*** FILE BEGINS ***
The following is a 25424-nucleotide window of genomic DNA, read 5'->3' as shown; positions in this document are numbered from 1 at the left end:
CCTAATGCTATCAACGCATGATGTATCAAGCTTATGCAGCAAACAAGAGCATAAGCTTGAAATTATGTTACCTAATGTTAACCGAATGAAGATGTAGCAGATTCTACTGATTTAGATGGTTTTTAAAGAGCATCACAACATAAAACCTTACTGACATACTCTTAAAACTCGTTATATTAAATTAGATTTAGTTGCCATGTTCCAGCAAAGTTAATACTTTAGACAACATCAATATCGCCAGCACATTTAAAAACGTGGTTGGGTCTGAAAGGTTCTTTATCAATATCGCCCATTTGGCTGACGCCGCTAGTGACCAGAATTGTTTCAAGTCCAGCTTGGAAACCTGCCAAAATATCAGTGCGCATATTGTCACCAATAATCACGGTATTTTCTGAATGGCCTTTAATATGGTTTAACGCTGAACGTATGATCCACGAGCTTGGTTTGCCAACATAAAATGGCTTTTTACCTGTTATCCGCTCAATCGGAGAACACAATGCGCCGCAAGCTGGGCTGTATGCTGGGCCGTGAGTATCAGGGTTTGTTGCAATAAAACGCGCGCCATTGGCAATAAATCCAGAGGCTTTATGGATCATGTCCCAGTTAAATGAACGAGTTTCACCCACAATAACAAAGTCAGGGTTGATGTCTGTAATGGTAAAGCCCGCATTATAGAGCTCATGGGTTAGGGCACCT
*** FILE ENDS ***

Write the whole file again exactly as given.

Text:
The following is a 25424-nucleotide window of genomic DNA, read 5'->3' as shown; positions in this document are numbered from 1 at the left end:
CCTAATGCTATCAACGCATGATGTATCAAGCTTATGCAGCAAACAAGAGCATAAGCTTGAAATTATGTTACCTAATGTTAACCGAATGAAGATGTAGCAGATTCTACTGATTTAGATGGTTTTTAAAGAGCATCACAACATAAAACCTTACTGACATACTCTTAAAACTCGTTATATTAAATTAGATTTAGTTGCCATGTTCCAGCAAAGTTAATACTTTAGACAACATCAATATCGCCAGCACATTTAAAAACGTGGTTGGGTCTGAAAGGTTCTTTATCAATATCGCCCATTTGGCTGACGCCGCTAGTGACCAGAATTGTTTCAAGTCCAGCTTGGAAACCTGCCAAAATATCAGTGCGCATATTGTCACCAATAATCACGGTATTTTCTGAATGGCCTTTAATATGGTTTAACGCTGAACGTATGATCCACGAGCTTGGTTTGCCAACATAAAATGGCTTTTTACCTGTTATCCGCTCAATCGGAGAACACAATGCGCCGCAAGCTGGGCTGTATGCTGGGCCGTGAGTATCAGGGTTTGTTGCAATAAAACGCGCGCCATTGGCAATAAATCCAGAGGCTTTATGGATCATGTCCCAGTTAAATGAACGAGTTTCACCCACAATAACAAAGTCAGGGTTGATGTCTGTAATGGTAAAGCCCGCATTATAGAGCTCATGGGTTAGGGCACCT